As have all changed so quickly in recent years, have also come together with landscaping with flowers as have become the main flower seed cleaner in business. That seems weird, but here is how: most of these everlasting flowers aren’t actually grown just for the flowers they produce, but rather for the uniquely beautiful and sometimes intricate pods that get to study as the seeds mature. They can be collected from the flower petals, then carefully crumpled up and studied. The beautiful colors and scents are still there, just magnified a hundredfold. The scents may even have been produced from the flower itself!
There is no way to predict when or how these everlastings will flower again, so it is advisable to prepare yourself for just this possibility. It is a good idea to start thinking about this now, while the flower garden in your yard is still in bloom. By the time the flowers are fully ripe and on the market, you may already find that you are in need of more of this kind of flowers. But, what if your flower garden never blooms? Should you then have to buy new flowers each spring?
There are always new ways to use the plants that you have. Many who have a flower garden will often plant certain perennials that are planted for one year and then harvested the following year. These can be planted again the following year, still growing them to be evergreen, without having to replant the seeds each year. Some perennials, like a wealth of daffodils and crocus, can even be grown from seed. Some evergreen perennial flowers, such as daisies, are easy to grow from cuttings taken the previous year. Some people who have a Mediterranean or coastal garden also grow flowers from seed, especially if they were bought at a discount or were in season when the plant was not in bloom.
There are many uses for everlasting flowers from dried flower arrangements to plant decorations for a patio or outdoor room. Most perennials, such as sunflowers and blue lilies, do well as annuals. They grow tall, can be trimmed to make wall sconces or windchimes, and bloom during the spring or summer. Many perennials, including the evergreen sunflowers, also grow for two or three seasons and then die back in the winter.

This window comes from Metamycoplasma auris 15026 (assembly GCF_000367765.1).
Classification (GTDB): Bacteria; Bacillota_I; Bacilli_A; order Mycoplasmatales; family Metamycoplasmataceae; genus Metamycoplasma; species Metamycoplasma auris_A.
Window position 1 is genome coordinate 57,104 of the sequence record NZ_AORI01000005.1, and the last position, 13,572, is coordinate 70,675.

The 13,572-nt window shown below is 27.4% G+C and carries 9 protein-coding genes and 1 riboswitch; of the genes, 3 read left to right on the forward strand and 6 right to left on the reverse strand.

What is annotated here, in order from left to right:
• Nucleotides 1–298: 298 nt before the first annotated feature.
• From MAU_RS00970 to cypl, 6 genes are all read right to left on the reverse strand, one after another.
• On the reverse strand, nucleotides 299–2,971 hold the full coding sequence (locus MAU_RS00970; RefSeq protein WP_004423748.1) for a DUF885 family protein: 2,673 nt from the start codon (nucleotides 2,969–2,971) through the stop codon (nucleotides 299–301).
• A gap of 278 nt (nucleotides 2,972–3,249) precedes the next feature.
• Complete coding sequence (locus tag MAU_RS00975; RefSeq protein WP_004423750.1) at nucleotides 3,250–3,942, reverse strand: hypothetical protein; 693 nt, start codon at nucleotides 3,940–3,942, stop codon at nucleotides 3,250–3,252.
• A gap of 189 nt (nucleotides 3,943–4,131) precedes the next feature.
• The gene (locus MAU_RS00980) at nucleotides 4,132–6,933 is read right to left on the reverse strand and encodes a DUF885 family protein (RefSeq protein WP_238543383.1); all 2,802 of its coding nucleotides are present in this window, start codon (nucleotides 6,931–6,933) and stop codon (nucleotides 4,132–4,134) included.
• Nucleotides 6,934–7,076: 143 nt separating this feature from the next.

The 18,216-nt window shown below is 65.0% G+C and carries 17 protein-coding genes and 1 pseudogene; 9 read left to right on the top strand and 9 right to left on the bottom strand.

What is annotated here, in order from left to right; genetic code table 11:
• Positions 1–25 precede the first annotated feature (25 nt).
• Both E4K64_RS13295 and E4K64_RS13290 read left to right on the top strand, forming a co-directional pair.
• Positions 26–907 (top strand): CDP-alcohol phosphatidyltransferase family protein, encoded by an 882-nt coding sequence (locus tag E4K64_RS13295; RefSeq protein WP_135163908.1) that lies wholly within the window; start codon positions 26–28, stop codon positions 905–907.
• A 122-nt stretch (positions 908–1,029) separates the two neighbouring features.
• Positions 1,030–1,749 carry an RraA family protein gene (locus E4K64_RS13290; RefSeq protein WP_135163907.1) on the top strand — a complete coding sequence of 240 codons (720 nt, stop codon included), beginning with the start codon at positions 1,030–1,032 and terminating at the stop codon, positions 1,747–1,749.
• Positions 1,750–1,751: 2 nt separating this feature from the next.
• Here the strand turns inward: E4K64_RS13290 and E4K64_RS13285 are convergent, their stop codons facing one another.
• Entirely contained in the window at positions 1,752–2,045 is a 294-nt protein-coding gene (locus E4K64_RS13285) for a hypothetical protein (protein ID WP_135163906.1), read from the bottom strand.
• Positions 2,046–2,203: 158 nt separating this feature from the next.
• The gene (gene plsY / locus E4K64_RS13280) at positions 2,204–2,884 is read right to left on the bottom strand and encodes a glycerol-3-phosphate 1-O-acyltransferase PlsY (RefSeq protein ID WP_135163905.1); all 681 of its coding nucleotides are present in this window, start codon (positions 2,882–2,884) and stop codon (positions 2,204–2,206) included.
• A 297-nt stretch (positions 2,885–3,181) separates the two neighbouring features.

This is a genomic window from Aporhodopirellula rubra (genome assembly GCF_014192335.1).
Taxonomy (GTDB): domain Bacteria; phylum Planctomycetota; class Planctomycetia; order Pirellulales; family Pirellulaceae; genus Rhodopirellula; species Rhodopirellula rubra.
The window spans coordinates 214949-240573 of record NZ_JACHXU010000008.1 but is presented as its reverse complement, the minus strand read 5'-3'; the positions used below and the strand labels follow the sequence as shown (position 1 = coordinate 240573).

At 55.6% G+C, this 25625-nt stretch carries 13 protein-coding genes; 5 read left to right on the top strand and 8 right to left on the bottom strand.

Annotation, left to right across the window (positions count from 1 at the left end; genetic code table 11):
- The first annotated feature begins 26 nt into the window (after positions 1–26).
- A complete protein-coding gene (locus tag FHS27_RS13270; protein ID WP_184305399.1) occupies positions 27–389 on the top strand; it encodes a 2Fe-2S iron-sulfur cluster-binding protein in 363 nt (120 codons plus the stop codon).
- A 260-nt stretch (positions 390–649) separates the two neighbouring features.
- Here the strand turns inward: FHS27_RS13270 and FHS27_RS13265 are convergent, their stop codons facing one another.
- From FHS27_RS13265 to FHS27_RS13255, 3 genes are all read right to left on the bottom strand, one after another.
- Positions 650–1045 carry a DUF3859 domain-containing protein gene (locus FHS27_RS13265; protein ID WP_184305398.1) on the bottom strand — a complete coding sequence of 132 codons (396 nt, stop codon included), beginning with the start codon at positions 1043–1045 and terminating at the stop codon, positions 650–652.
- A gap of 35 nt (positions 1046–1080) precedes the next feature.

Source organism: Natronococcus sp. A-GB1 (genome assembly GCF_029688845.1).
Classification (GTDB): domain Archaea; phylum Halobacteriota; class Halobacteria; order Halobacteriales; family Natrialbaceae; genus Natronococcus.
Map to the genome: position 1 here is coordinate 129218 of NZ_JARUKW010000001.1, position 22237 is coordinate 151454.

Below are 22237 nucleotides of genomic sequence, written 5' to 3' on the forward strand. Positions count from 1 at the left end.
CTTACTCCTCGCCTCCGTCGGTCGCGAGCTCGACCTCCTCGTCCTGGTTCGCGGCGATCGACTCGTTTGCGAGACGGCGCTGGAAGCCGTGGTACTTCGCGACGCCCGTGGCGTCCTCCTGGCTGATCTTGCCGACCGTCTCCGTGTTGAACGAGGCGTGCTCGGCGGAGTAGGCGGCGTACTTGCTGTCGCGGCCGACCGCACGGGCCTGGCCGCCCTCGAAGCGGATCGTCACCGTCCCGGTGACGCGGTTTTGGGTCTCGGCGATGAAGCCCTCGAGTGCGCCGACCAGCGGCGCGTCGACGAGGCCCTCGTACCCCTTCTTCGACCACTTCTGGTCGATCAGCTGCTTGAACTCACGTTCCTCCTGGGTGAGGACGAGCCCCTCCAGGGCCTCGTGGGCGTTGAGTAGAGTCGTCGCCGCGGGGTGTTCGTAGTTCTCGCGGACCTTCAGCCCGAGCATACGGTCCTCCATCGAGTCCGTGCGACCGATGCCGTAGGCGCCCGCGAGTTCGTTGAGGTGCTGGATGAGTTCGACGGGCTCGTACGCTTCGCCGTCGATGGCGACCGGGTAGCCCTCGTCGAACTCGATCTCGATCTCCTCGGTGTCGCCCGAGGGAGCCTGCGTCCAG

Some can be trained to grow toward the light by clipping the leaves ahead of time. The cut flower stems can then be placed in a vase for drawing in the sunlight or placed in a window to capture rays of the sun as they shine on the plant. The cut stems can also be wrapped in plastic to protect them from winter winds. When these flowers grow close together in a group, their roots can form a circle and as they thicken, they will continue to grow and bloom until the ground is covered with a blanket of white.
When the plant grows too tall, there are many options to use as containers to house the everlastings. Pots of flowers grown from seed pods can be used to fill a window box or a small garden plot. Favorites such as crocus, hydrangeas, and phobias can also be planted directly in a garden or in an outdoor planter. Planting shrubs or trees over the everlastings will provide year-round interest and beautify the area.
Some perennials, such as scabies and phobias, can live for two years or more if they are protected from harsh winter conditions. They do best as annuals but will bloom again in early spring after covering the soil with newly harvested seeds. Loosely packed pine needles, bark, and grass can be scattered around the base of trees and shrubs to provide shelter and protection from the elements. Scabiosa and phobias are both species of evergreen tree, both natives of North America, that can survive cold winters.
Everlasting flowers, such as scabies, should be dug up and contained during the winter months. Loose and packed materials should be used to ensure that the plant does not get too tall. As they grow taller, they will need to be covered with newly picked, dry flowers, which will last for several months before needing to be replanted.